When it comes to criterium racing, UnitedHealthcare seem to have found a winning formula. Jake Keough, Hilton Clarke and Robert Förster are all fast, but the real linchpin may well be Karl Menzies. The Australian has won plenty of races in his time, most recently in the Sandy Springs Challenge, but is more than happy riding in one of the key support roles going in to the TD Bank International Grand Prix.
"All year I've been up there; each win we've had has been a team effort but I think my skill set is more suited to leading out. As far as the team goes - that's been my role," Menzies told Cyclingnews. "We've all worked well together all season and hopefully that translates to another win on Sunday."
'Working well together' may well be an understatement. In May's Speedweek series the 'Blue Train' dominated. Ominously, the team has only bolstered its ranks for Sunday's race, bringing in a number of all rounders to give the team plenty of options.
"We've got a quality team here, some good sprinters and other types of riders. But in the last five years the race has come down to a bunch sprint. With that in mind, we're still focused heavily around our few good sprinters and lead-out train," commented Menzies.
If it does come down to the sprint the likely choices for the team will be in the forms of Keough and Förster. Both have shown their pedigree so far this season with a number of wins, but Menzies was cautious about pinning the team's hopes on any one person.
"[Keough and Förster] are our best sprinters, but in a race like this one anything can happen. We'll only know on the day how it transpires - whether it's the distance or [lack of] food or whatever. You just never know," he said.
One thing the Australian wasn't afraid of was the quality of this year's field. Top tier sprinters from a number of European teams will be attending including Peter Sagan (Liquigas-Cannondale), Leigh Howard (HTC-Highroad) and Jan Kirsipuu (Champion System), but according to Menzies that won't be changing the team's plans.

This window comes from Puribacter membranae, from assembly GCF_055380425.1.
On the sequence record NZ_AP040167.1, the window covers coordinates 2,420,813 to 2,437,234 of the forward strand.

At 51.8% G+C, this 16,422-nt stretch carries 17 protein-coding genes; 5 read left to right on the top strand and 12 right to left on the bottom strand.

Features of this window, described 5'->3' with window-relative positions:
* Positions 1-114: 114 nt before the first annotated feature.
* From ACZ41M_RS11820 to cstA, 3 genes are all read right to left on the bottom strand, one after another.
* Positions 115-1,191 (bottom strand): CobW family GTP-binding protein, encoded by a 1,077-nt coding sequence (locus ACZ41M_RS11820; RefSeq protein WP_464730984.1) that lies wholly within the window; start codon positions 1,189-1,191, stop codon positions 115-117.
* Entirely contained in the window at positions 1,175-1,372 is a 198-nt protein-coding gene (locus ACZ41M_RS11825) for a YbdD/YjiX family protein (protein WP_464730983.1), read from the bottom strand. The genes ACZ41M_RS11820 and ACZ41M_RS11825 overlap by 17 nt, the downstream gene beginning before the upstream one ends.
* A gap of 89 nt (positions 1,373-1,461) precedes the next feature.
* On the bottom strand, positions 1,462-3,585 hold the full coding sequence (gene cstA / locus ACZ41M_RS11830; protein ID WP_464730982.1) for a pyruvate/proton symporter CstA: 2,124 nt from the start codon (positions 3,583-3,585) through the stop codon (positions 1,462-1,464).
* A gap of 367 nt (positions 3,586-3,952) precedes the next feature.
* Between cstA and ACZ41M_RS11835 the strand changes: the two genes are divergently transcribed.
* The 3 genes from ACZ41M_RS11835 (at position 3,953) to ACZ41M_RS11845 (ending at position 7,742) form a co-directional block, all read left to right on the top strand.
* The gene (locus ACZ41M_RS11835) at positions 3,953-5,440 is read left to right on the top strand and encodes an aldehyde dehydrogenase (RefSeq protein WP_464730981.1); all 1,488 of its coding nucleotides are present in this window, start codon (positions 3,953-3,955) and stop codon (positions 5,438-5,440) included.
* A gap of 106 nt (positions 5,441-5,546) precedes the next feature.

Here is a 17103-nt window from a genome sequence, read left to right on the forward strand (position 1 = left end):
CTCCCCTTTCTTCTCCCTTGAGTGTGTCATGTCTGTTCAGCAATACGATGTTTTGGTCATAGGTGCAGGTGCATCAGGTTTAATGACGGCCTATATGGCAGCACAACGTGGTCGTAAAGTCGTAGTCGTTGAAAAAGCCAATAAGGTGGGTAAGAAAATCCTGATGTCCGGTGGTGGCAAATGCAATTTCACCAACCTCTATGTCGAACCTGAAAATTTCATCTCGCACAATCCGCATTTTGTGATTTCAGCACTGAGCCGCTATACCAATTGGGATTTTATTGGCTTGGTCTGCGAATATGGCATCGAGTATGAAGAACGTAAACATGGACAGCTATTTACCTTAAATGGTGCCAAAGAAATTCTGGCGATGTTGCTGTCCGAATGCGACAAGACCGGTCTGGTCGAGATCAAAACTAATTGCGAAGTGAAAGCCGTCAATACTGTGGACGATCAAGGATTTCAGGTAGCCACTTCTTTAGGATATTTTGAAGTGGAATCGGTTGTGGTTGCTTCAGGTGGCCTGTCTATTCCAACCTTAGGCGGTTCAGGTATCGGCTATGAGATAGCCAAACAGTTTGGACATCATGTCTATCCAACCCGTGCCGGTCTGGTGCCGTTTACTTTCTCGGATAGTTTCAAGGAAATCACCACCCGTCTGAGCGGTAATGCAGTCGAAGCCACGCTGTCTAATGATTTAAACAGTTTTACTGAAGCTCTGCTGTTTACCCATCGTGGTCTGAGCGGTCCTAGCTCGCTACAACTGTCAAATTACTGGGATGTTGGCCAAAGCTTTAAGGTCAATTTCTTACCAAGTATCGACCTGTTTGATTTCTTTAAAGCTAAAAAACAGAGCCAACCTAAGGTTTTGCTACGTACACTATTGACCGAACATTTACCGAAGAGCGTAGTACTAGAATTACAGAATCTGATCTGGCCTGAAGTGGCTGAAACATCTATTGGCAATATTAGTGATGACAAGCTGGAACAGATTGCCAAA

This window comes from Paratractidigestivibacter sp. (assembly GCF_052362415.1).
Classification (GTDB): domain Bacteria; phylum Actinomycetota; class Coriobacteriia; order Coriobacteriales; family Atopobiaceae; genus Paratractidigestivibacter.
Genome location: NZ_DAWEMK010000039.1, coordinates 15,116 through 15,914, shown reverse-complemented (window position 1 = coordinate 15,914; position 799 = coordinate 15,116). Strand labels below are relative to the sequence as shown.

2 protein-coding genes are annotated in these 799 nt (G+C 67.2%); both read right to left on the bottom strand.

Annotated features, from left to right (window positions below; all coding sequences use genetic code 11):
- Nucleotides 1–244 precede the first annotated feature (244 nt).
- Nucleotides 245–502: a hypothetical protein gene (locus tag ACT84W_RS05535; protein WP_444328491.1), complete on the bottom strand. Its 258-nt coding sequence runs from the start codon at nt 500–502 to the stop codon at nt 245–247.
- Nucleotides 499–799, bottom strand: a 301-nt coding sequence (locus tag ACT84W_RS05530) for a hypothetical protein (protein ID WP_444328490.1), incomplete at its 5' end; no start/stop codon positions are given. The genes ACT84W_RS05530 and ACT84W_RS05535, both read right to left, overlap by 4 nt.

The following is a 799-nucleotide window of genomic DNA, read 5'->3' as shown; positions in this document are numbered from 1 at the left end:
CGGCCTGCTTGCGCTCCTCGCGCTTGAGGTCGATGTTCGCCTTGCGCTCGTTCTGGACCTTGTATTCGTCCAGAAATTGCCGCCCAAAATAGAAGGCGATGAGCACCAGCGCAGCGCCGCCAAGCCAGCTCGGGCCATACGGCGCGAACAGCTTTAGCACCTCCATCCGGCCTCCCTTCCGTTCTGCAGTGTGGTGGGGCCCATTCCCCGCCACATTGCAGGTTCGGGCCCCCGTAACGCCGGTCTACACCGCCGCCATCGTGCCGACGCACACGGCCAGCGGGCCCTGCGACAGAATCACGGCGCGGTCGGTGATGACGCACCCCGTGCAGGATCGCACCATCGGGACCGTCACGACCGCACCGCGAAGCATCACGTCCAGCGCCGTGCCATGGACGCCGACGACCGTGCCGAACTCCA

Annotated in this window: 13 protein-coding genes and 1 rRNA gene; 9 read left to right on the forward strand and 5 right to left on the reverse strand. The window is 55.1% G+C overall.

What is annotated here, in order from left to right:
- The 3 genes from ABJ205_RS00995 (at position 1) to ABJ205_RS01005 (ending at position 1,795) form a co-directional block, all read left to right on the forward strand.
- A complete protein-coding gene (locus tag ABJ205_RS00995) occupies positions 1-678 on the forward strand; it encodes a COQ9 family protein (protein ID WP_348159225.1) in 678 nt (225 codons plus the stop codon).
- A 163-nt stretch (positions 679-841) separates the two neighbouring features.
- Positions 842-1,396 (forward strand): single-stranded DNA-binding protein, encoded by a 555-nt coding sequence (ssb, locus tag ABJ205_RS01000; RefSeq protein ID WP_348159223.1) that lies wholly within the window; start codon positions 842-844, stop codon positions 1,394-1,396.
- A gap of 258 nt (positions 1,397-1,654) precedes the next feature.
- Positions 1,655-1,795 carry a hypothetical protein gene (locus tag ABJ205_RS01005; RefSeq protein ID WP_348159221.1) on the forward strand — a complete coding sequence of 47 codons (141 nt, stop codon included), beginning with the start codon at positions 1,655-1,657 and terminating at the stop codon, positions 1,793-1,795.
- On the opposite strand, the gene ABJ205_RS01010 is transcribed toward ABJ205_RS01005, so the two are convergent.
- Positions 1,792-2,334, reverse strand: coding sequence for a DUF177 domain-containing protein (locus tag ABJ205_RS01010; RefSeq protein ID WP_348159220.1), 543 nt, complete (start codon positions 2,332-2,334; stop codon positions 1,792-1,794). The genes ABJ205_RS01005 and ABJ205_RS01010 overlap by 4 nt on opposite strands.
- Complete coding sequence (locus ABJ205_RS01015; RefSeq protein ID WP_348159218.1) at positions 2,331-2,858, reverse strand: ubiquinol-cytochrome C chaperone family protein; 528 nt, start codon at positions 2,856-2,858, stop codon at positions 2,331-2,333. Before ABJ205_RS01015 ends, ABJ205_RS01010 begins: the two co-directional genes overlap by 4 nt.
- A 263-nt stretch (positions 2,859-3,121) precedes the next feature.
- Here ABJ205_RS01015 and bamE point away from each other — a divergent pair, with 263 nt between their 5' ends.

"Liquigas, HTC, Geox-TMC - they've all got a US presence so this race will be important to them. You're competing against some quality riders but for us our plan will stay the same, whether they're there or not. We'll set up and do our same lead-out. If it works out great, but if someone else is quicker than that's racing. Because it's a bigger race won't change how we do things."
Menzies will be taking a break after the TD Bank International in preparation for another big event.
"I've got a little daughter due in three weeks so that'll obviously be a priority."
The TD Bank International Grand Prix is on Sunday the 5th of June.
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Alex Hinds, Production Editor
Alex Hinds is a graduate of Economics and Political Science from Sydney University. Growing up in the metropolitan area of the city he quickly became a bike junkie, dabbling in mountain and road riding. Alex raced on the road in his late teens, but with the time demands of work and university proving too much, decided not to further pursue full-time riding.
If he was going to be involved in cycling in another way the media seemed the next best bet and jumped at the opportunity to work in the Sydney office of Cyclingnews when an offer arose in early 2011.
Though the WorldTour is of course a huge point of focus throughout the year, Alex also takes a keen interest in the domestic racing scene with a view to helping foster the careers of the next generation of cycling.
When not writing for Cyclingnews Alex is a strong proponent of the awareness of cyclists on the road in Sydney having had a few close run-ins with city traffic in the past.
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